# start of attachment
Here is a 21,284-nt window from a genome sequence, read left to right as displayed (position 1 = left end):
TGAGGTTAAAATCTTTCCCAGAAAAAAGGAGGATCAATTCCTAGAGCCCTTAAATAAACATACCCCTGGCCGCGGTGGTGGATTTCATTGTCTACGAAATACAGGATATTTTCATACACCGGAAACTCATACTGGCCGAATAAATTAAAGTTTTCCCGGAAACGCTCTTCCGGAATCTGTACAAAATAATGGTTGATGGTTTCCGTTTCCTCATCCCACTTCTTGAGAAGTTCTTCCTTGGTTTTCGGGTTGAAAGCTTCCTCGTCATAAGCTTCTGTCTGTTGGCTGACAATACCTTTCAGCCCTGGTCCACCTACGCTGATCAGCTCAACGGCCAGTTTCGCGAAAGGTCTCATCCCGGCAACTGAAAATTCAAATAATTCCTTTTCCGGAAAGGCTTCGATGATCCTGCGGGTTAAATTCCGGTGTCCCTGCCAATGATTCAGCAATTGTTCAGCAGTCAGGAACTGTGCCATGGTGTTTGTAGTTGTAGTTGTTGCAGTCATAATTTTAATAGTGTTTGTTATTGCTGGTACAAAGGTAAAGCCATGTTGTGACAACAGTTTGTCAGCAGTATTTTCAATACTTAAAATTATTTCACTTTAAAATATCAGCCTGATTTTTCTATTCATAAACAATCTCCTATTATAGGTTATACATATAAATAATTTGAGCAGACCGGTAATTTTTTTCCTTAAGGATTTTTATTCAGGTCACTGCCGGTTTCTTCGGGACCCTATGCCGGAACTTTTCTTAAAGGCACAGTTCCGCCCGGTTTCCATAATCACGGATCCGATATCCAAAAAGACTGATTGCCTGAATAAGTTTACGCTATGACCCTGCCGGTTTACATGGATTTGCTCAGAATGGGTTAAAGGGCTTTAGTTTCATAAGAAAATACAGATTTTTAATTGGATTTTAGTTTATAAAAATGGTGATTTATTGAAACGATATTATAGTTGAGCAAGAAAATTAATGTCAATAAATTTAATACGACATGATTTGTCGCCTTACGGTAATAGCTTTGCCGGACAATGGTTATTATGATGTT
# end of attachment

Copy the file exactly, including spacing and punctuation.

Here is a 21,284-nt window from a genome sequence, read left to right as displayed (position 1 = left end):
TGAGGTTAAAATCTTTCCCAGAAAAAAGGAGGATCAATTCCTAGAGCCCTTAAATAAACATACCCCTGGCCGCGGTGGTGGATTTCATTGTCTACGAAATACAGGATATTTTCATACACCGGAAACTCATACTGGCCGAATAAATTAAAGTTTTCCCGGAAACGCTCTTCCGGAATCTGTACAAAATAATGGTTGATGGTTTCCGTTTCCTCATCCCACTTCTTGAGAAGTTCTTCCTTGGTTTTCGGGTTGAAAGCTTCCTCGTCATAAGCTTCTGTCTGTTGGCTGACAATACCTTTCAGCCCTGGTCCACCTACGCTGATCAGCTCAACGGCCAGTTTCGCGAAAGGTCTCATCCCGGCAACTGAAAATTCAAATAATTCCTTTTCCGGAAAGGCTTCGATGATCCTGCGGGTTAAATTCCGGTGTCCCTGCCAATGATTCAGCAATTGTTCAGCAGTCAGGAACTGTGCCATGGTGTTTGTAGTTGTAGTTGTTGCAGTCATAATTTTAATAGTGTTTGTTATTGCTGGTACAAAGGTAAAGCCATGTTGTGACAACAGTTTGTCAGCAGTATTTTCAATACTTAAAATTATTTCACTTTAAAATATCAGCCTGATTTTTCTATTCATAAACAATCTCCTATTATAGGTTATACATATAAATAATTTGAGCAGACCGGTAATTTTTTTCCTTAAGGATTTTTATTCAGGTCACTGCCGGTTTCTTCGGGACCCTATGCCGGAACTTTTCTTAAAGGCACAGTTCCGCCCGGTTTCCATAATCACGGATCCGATATCCAAAAAGACTGATTGCCTGAATAAGTTTACGCTATGACCCTGCCGGTTTACATGGATTTGCTCAGAATGGGTTAAAGGGCTTTAGTTTCATAAGAAAATACAGATTTTTAATTGGATTTTAGTTTATAAAAATGGTGATTTATTGAAACGATATTATAGTTGAGCAAGAAAATTAATGTCAATAAATTTAATACGACATGATTTGTCGCCTTACGGTAATAGCTTTGCCGGACAATGGTTATTATGATGTT